1. Hunger Hangout. I’ve heard from city workers in the past that fruit trees are seen as problematic, because they might become magnets for loitering homeless people. I think this concern is unfounded. I know from experience with our 7-11 Garden Space this summer, that even when the trees were ripe with hundreds of apples and pears, not one vagrant person ever sat underneath them to graze on the fruit. In fact, to our surprise, nobody touched this free food source. Not until we picked all the apples and left them out in a bucket did anyone take them. Honestly we would have liked to see many people stopping by to stuff a few apples in a knapsack.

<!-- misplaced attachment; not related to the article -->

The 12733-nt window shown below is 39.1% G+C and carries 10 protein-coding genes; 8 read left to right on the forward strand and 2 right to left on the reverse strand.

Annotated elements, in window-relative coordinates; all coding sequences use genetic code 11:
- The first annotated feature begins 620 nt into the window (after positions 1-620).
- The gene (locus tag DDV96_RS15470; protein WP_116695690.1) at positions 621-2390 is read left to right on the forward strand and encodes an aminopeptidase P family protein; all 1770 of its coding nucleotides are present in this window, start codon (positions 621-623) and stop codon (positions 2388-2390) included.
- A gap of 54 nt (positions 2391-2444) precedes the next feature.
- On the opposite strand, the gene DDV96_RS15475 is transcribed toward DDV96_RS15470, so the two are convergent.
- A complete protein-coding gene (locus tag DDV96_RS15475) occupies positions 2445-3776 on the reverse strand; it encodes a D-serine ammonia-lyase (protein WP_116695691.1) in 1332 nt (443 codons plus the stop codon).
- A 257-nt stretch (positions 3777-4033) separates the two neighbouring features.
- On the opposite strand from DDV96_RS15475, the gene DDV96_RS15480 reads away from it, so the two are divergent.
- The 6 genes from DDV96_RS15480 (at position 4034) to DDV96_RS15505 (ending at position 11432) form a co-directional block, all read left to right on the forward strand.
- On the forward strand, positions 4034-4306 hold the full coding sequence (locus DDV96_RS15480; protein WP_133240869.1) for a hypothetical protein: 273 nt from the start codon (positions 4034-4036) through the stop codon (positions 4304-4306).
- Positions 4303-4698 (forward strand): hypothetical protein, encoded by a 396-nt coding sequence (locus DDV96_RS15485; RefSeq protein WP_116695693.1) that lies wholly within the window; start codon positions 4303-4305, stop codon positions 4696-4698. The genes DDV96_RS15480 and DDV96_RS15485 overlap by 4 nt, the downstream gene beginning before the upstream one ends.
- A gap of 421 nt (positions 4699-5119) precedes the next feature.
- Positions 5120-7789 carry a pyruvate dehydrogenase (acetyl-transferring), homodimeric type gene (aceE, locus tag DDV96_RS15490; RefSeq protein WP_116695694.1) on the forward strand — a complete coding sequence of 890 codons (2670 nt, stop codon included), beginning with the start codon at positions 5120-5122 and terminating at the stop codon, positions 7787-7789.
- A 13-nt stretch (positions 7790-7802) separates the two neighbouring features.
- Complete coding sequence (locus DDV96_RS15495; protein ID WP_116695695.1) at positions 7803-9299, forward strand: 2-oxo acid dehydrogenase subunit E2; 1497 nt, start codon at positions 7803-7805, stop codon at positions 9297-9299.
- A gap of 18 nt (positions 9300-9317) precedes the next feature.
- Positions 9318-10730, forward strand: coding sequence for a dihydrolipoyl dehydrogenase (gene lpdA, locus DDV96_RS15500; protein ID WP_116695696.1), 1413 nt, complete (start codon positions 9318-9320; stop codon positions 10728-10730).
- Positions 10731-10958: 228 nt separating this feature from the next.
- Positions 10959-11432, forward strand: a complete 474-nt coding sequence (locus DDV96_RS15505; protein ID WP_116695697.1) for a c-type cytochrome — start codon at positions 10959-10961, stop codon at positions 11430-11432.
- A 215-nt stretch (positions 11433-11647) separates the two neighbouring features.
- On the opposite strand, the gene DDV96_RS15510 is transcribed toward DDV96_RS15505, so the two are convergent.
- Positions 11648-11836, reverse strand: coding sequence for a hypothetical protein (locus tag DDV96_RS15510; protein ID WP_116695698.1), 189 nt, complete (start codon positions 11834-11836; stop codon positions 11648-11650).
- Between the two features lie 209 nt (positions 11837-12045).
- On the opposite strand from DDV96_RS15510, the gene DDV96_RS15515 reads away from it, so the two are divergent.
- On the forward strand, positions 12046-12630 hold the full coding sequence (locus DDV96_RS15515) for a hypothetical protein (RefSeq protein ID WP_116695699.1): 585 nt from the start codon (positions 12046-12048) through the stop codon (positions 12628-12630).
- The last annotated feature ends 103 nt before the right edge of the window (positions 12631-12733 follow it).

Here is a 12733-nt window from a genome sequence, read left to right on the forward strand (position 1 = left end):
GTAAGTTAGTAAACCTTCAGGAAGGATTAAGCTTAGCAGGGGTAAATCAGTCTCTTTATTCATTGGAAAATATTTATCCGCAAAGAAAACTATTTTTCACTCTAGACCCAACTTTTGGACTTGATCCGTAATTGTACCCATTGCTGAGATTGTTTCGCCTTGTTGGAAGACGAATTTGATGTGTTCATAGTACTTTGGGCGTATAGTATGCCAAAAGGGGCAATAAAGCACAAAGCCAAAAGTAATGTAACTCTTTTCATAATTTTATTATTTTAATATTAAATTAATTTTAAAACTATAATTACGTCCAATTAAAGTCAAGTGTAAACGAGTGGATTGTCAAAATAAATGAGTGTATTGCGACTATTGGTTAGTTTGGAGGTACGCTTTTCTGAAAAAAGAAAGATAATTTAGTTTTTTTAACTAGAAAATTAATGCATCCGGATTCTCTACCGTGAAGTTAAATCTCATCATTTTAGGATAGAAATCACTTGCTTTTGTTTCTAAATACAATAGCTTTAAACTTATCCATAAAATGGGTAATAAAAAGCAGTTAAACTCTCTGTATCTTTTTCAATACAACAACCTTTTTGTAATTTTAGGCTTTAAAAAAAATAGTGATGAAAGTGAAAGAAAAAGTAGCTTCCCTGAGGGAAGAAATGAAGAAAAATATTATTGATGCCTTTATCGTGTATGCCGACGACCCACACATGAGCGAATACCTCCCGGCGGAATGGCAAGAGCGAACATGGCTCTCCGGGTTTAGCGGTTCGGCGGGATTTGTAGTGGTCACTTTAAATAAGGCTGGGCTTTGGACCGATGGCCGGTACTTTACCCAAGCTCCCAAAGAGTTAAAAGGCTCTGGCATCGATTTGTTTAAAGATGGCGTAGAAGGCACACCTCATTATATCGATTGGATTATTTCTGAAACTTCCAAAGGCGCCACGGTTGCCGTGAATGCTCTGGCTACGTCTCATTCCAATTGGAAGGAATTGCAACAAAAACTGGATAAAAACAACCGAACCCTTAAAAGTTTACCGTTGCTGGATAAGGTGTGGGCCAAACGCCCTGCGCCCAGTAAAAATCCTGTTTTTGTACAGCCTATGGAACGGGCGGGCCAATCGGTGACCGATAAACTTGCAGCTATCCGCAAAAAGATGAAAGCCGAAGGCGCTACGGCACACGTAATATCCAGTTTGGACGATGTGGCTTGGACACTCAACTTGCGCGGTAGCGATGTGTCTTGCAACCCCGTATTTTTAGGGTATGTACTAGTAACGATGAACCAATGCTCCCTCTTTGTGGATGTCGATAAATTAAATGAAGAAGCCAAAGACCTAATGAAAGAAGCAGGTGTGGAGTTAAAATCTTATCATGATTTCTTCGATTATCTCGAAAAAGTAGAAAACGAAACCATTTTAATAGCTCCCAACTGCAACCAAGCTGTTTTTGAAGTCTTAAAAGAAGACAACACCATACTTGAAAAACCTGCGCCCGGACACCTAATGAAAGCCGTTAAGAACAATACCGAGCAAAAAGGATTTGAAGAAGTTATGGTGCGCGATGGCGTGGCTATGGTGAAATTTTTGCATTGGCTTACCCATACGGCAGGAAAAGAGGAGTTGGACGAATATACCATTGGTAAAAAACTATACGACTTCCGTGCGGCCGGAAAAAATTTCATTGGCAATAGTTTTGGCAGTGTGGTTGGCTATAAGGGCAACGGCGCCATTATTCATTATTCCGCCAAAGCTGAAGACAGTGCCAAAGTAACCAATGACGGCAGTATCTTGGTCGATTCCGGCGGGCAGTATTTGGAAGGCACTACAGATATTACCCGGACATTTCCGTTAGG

• The Rot Factor.  Another concern I’ve heard, which Kim confirmed, is that businesses especially are afraid fruit from trees will fall and be left on the ground to rot. In my experience, squirrels and aggressive sparrows in town make short work of fallen fruit, but to ease their fears, I do think the City’s idea of “adopting” urban gardens may be necessary. Perhaps the Resilience Hub can work with the City on a system for people to sign up for a certain time frame to manage the seasonal bounty, and hand off responsibility after a year or two to other local volunteers. City gardeners have experimented with this a little, but had trouble achieving critical mass.